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Compare 1577 edition: 1 2 But now I must returne to speake of the dooings in the North parts, betweene the Englishmen and Scots. Whilest the king was occupied in his warres against France in the summer of this yeare (as be|fore is mentioned) yée haue heard how the king of Scots sent his letters vnto the king, as then lieng at the siege before Terwine, and what answer was made thereto by the king. Immediatlie vpon the sen|ding of those his letters conteining in effect a defi|ance, the king of Scots assembled his people to in|uade the English confines: but before his whole po|wer was come togither,Lord Humes entereth the borders of England. the lord Humes that was lord chamberleine of Scotland, on a day in August entered England with seuen or eight thousand men, and getting togither a great bootie of cattell, thought to haue returned therewith into his countrie.

Compare 1577 edition: 1 2 3 4 But as he came to passe through a field ouer|growne with broome, called Milfield,Englishmen assaile the Scots. the English men vnder the leading of sir William Bulmer, and other valiant capteins, hauing with them not past a thousand souldiers, being laid within that field in ambushment, brake foorth vpon him: and though the Scots on foot defended themselues right manfullie, yet the English archers shot so wholie togither,Scots put to flight. that the Scots were constreined to giue place. There were of them slaine at this bickering fiue or six hun|dred, and foure hundred or more taken prisoners; the lord chamberleine himselfe escaped by flight,Lord cham|berleine es|capeth. The ill road. but his banner was taken. This was called by the Scots the ill rode. In the meane time was the whole power of Scotland assembled, with the which king Iames approching to the borders,Norham ca|stell besieged. and comming to Norham castell, laid siege thereto, hauing there with him an hundred thousand men.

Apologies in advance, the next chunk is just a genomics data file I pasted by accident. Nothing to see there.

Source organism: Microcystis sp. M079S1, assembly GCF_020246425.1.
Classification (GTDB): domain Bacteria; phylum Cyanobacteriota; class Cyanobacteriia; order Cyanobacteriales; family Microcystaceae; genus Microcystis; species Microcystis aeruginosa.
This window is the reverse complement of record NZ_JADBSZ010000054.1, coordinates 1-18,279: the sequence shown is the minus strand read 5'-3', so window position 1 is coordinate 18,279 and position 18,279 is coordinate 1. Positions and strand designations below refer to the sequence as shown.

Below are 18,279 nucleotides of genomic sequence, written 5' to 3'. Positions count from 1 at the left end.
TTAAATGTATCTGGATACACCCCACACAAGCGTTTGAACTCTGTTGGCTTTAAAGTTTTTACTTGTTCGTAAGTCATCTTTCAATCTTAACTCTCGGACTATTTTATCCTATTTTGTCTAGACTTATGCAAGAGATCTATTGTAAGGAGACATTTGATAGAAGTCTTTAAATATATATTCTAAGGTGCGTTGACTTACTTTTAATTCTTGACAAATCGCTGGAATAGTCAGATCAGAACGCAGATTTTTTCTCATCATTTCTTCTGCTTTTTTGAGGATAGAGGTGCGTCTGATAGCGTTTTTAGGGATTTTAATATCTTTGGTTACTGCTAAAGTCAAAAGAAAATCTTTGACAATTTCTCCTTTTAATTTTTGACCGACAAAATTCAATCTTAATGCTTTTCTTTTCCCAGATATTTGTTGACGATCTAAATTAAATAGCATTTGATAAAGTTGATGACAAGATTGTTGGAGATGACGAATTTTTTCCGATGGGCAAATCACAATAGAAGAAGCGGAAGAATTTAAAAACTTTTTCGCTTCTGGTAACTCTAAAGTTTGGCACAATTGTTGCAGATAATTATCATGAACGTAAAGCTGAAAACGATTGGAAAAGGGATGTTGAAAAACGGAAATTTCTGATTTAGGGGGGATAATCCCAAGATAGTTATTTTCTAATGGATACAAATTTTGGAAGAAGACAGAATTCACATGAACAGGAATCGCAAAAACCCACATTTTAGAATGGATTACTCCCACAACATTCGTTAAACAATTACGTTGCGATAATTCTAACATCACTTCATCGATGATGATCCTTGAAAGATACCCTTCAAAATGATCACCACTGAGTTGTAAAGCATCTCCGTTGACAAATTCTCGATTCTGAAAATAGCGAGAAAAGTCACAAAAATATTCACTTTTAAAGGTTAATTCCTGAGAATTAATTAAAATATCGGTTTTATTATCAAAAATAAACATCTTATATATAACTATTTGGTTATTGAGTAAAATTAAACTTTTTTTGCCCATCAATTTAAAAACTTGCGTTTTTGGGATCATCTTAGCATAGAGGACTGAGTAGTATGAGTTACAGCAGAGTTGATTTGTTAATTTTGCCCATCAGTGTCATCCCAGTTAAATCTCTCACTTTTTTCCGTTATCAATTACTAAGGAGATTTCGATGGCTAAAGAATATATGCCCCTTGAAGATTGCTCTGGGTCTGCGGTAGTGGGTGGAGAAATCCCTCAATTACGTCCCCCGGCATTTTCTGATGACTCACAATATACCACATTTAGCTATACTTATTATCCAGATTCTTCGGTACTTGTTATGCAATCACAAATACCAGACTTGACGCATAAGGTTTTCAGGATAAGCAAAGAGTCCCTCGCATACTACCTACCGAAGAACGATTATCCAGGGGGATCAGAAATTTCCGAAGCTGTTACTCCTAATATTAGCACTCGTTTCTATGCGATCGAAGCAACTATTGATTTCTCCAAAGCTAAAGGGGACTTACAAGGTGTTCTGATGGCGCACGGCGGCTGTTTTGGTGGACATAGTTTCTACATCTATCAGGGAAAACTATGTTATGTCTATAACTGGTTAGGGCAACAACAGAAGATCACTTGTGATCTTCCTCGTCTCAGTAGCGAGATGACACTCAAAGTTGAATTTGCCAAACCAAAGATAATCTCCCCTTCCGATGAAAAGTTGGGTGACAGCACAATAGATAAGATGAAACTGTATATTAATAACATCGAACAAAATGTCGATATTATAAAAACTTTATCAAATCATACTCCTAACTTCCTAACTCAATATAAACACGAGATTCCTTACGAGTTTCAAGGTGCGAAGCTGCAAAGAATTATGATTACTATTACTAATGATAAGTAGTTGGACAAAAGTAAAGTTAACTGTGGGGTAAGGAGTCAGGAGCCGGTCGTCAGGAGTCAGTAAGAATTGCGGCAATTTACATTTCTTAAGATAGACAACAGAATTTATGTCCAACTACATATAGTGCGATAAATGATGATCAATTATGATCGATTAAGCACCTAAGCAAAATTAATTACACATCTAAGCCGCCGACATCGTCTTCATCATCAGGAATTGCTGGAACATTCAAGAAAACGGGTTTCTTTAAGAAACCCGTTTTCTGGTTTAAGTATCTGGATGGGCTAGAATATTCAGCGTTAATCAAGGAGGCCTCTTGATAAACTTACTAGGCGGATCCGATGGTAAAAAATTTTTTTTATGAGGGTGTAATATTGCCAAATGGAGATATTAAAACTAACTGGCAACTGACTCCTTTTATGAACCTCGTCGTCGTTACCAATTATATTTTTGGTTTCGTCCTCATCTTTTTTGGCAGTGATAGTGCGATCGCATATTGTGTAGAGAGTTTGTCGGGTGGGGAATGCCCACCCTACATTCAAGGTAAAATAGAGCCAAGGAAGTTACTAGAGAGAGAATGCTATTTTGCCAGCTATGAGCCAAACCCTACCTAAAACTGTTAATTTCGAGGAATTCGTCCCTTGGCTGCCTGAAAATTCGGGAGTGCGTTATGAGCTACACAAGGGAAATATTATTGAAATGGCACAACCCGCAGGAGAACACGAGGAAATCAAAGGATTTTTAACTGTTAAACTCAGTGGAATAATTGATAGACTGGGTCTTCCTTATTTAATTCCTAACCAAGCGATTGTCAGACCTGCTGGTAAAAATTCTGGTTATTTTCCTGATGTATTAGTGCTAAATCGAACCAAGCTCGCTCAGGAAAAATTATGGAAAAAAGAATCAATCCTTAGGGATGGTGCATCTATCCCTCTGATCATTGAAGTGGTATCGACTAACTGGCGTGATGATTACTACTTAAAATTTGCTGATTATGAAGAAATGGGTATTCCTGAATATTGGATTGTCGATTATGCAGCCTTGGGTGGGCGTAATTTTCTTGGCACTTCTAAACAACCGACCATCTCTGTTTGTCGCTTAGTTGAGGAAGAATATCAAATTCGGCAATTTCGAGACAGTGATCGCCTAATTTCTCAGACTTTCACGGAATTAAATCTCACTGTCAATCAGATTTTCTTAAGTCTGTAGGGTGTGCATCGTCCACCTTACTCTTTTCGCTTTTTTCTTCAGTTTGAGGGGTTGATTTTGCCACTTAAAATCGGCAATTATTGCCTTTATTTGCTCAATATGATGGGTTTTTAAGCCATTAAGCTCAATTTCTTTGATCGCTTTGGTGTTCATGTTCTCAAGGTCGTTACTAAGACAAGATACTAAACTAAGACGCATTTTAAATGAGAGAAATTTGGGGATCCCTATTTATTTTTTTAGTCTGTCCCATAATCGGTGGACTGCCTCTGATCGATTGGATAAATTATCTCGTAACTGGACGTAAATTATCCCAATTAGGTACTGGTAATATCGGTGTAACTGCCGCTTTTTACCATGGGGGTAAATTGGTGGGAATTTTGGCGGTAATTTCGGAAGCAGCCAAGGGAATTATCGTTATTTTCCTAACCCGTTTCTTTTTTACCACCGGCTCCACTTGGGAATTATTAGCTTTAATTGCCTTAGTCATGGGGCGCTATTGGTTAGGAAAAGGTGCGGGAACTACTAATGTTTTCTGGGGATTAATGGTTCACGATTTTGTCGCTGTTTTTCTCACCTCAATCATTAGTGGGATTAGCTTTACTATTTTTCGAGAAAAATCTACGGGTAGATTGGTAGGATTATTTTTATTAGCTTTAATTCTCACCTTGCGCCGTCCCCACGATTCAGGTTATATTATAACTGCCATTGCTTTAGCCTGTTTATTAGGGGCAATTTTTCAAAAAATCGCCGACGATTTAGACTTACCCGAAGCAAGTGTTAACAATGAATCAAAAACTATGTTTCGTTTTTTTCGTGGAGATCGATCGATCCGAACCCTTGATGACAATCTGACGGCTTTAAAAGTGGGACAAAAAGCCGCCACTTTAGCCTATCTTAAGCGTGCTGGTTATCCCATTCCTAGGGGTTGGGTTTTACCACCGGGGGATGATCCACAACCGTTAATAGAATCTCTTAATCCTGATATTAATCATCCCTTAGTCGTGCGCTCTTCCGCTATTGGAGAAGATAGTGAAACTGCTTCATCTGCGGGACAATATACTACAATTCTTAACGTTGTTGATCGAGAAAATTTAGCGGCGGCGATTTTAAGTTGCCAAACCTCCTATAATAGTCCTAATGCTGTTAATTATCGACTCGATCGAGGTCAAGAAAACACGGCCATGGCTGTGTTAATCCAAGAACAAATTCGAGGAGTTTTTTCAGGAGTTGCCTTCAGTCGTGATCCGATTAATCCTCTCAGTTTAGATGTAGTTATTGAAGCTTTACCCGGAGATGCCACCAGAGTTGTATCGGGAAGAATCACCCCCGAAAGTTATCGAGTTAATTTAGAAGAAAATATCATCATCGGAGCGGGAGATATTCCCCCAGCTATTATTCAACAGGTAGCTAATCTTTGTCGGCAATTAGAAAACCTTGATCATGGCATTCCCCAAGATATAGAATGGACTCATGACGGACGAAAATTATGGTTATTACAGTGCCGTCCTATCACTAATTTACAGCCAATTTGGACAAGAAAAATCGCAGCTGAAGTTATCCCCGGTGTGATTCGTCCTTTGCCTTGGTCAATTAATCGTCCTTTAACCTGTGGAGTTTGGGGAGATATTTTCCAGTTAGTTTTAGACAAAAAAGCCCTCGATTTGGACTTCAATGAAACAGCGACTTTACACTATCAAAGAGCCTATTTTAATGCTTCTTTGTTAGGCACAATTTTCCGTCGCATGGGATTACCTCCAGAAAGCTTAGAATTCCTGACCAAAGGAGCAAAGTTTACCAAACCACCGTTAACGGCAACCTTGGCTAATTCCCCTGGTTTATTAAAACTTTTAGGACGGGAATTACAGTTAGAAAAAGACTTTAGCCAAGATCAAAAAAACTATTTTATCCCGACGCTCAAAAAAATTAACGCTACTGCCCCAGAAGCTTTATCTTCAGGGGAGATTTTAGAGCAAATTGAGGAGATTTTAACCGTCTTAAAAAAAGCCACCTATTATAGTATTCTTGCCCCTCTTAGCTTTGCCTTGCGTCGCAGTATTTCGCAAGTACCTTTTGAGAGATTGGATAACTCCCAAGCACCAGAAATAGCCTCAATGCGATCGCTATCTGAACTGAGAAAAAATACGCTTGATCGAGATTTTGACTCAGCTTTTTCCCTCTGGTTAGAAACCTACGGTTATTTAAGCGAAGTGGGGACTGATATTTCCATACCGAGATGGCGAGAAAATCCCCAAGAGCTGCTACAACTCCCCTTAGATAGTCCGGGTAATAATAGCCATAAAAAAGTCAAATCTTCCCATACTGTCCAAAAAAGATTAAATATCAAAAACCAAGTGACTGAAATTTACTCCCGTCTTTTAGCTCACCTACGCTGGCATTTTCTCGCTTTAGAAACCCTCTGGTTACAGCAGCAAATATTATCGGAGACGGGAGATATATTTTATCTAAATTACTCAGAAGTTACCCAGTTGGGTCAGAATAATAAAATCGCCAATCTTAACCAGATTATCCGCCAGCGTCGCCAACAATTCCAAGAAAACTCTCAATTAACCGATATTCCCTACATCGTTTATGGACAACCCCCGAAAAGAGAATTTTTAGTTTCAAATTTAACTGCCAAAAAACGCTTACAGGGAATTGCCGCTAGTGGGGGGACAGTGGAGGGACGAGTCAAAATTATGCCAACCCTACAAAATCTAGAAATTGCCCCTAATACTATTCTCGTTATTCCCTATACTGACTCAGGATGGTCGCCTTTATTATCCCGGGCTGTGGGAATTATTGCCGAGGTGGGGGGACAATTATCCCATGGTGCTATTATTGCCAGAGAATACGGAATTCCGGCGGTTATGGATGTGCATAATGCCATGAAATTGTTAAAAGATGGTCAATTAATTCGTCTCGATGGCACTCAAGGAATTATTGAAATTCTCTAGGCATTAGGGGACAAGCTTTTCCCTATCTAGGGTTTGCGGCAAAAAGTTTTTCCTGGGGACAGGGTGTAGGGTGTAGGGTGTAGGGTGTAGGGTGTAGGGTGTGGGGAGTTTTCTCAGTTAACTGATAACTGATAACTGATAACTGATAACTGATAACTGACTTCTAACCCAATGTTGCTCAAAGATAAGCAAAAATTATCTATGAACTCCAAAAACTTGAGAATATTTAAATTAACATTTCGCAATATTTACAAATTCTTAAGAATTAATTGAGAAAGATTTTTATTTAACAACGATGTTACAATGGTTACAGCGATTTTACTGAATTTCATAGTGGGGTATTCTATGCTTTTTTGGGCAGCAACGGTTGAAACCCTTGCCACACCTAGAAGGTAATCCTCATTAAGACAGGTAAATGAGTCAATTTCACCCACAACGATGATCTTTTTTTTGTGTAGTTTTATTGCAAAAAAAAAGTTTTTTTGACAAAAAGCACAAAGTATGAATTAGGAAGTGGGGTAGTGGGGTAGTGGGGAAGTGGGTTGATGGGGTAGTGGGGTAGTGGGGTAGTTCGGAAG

Compare 1577 edition: 1 2 After he had beaten this castell with his ordinance for the space of six daies togither,Norham ca|stell deliuered. the same was deli|uered vp into his hands; for the capteine was so libe|rall of his shot and powder, spending the same so freelie before he had cause so to doo, that when it shuld haue stood him in stead, he had none left to aid him, so that in the end he yeelded himselfe without more resistance.The earle of Surrie lieu|tenant of the north raiseth an armie. In which meane time the earle of Sur|reie being lieutenant of the north parts of England, in absence of king Henrie, had giuen order to assem|ble a power of six and twentie thousand men; and comming to Alnwike the third of September being saturdaie, taried there all the next day till the whole number of his people were come, which by reason of the foule way were staied,The lord ad|merall ioineth with the earle of Surrie his father. and could not come for|ward with such spéed as was appointed. This fourth daie of September then being sundaie, his sonne the lord admerall, with a thousand souldiers and able men of warre, which had beene at sea, came to his fa|ther; whereof he greatlie reioised for the great wise|dome, manhood, and experience, which he knew to be in him.

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